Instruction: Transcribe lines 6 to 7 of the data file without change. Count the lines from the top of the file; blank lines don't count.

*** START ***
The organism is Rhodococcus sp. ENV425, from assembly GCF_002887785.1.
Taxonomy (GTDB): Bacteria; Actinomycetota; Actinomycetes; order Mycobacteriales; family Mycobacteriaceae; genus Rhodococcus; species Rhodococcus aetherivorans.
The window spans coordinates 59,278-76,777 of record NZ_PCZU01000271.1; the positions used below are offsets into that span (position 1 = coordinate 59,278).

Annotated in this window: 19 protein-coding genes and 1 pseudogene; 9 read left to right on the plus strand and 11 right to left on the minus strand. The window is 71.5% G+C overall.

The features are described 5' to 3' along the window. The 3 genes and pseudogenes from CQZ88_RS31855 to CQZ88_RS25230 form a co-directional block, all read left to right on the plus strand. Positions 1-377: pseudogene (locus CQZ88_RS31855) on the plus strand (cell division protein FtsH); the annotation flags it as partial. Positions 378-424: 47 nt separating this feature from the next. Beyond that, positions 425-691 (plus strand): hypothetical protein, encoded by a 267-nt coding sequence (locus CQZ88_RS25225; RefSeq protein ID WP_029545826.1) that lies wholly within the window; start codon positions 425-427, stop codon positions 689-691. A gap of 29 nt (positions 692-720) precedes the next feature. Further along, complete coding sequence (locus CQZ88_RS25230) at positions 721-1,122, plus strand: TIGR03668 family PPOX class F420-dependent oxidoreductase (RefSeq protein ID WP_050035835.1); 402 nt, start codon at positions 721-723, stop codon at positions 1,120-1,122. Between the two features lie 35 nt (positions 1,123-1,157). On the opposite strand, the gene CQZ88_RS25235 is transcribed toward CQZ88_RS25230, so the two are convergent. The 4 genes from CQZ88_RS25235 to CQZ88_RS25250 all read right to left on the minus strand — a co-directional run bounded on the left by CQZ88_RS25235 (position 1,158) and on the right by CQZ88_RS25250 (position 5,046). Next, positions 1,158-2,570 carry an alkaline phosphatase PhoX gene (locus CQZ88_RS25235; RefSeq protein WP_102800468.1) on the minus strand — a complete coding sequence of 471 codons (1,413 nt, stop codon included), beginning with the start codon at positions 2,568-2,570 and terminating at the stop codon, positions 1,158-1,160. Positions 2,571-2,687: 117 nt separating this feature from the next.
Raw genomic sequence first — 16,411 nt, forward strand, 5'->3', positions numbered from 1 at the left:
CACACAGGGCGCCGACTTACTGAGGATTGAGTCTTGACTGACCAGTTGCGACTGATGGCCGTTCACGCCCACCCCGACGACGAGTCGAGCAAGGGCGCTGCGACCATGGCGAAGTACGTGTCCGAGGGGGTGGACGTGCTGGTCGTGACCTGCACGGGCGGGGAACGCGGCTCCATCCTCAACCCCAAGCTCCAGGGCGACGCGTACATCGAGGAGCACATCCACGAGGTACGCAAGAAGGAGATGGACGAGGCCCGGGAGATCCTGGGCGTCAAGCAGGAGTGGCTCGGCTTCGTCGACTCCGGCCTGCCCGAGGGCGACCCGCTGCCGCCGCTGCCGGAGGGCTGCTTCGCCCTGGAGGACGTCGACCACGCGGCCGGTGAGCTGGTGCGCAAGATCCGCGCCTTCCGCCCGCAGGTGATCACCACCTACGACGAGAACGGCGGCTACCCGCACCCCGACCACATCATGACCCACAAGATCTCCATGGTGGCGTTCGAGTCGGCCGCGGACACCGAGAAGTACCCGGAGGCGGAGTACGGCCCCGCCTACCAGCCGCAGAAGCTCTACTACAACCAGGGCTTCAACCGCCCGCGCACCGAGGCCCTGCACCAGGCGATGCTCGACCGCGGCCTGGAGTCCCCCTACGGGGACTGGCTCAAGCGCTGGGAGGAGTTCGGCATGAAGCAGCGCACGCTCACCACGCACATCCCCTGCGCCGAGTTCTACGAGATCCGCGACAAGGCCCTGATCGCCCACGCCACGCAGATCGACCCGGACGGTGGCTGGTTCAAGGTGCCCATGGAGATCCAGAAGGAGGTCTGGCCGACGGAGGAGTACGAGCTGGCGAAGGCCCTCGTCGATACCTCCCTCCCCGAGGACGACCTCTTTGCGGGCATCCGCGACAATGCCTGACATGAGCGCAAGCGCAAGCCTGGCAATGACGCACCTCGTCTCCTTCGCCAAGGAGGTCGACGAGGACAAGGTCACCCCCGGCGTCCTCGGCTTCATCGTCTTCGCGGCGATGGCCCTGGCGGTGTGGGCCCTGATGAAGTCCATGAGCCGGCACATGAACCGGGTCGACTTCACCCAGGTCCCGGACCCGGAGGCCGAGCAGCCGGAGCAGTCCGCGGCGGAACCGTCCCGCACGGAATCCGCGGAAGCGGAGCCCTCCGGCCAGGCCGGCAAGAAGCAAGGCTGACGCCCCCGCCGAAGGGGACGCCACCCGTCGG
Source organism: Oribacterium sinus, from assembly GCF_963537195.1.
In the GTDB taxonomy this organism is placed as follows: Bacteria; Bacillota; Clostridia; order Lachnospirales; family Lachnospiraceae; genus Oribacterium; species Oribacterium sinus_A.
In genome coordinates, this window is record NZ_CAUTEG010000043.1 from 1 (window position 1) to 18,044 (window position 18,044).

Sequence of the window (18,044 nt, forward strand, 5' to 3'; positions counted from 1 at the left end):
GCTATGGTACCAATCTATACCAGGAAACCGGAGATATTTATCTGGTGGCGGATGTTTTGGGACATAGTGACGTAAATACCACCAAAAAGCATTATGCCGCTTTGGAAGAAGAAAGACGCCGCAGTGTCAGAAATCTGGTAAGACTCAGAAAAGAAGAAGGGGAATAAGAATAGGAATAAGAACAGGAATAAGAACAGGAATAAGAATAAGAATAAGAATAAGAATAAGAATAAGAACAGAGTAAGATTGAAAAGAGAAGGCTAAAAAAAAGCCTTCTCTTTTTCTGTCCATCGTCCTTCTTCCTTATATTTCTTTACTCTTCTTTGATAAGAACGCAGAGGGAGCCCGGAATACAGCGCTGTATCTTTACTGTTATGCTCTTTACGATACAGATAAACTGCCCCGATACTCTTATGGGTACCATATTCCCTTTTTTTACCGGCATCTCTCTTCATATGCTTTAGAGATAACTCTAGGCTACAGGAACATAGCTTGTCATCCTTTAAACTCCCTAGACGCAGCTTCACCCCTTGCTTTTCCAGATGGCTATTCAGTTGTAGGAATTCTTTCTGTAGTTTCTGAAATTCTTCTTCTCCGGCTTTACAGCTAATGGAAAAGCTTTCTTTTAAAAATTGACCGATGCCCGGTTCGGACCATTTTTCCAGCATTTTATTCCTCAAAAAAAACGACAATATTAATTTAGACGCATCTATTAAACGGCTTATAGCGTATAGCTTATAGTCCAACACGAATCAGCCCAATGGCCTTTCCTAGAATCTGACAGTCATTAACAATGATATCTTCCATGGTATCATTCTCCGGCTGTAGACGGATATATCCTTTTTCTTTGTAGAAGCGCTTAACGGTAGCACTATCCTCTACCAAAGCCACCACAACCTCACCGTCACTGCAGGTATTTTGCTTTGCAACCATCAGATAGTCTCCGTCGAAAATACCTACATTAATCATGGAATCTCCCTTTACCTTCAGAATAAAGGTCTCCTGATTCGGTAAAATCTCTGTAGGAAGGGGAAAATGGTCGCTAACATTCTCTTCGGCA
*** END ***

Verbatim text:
Raw genomic sequence first — 16,411 nt, forward strand, 5'->3', positions numbered from 1 at the left:
CACACAGGGCGCCGACTTACTGAGGATTGAGTCTTGACTGACCAGTTGCGACTGATGGCCGTTCACGCCCACCCCGACGACGAGTCGAGCAAGGGCGCTGCGACCATGGCGAAGTACGTGTCCGAGGGGGTGGACGTGCTGGTCGTGACCTGCACGGGCGGGGAACGCGGCTCCATCCTCAACCCCAAGCTCCAGGGCGACGCGTACATCGAGGAGCACATCCACGAGGTACGCAAGAAGGAGATGGACGAGGCCCGGGAGATCCTGGGCGTCAAGCAGGAGTGGCTCGGCTTCGTCGACTCCGGCCTGCCCGAGGGCGACCCGCTGCCGCCGCTGCCGGAGGGCTGCTTCGCCCTGGAGGACGTCGACCACGCGGCCGGTGAGCTGGTGCGCAAGATCCGCGCCTTCCGCCCGCAGGTGATCACCACCTACGACGAGAACGGCGGCTACCCGCACCCCGACCACATCATGACCCACAAGATCTCCATGGTGGCGTTCGAGTCGGCCGCGGACACCGAGAAGTACCCGGAGGCGGAGTACGGCCCCGCCTACCAGCCGCAGAAGCTCTACTACAACCAGGGCTTCAACCGCCCGCGCACCGAGGCCCTGCACCAGGCGATGCTCGACCGCGGCCTGGAGTCCCCCTACGGGGACTGGCTCAAGCGCTGGGAGGAGTTCGGCATGAAGCAGCGCACGCTCACCACGCACATCCCCTGCGCCGAGTTCTACGAGATCCGCGACAAGGCCCTGATCGCCCACGCCACGCAGATCGACCCGGACGGTGGCTGGTTCAAGGTGCCCATGGAGATCCAGAAGGAGGTCTGGCCGACGGAGGAGTACGAGCTGGCGAAGGCCCTCGTCGATACCTCCCTCCCCGAGGACGACCTCTTTGCGGGCATCCGCGACAATGCCTGACATGAGCGCAAGCGCAAGCCTGGCAATGACGCACCTCGTCTCCTTCGCCAAGGAGGTCGACGAGGACAAGGTCACCCCCGGCGTCCTCGGCTTCATCGTCTTCGCGGCGATGGCCCTGGCGGTGTGGGCCCTGATGAAGTCCATGAGCCGGCACATGAACCGGGTCGACTTCACCCAGGTCCCGGACCCGGAGGCCGAGCAGCCGGAGCAGTCCGCGGCGGAACCGTCCCGCACGGAATCCGCGGAAGCGGAGCCCTCCGGCCAGGCCGGCAAGAAGCAAGGCTGACGCCCCCGCCGAAGGGGACGCCACCCGTCGG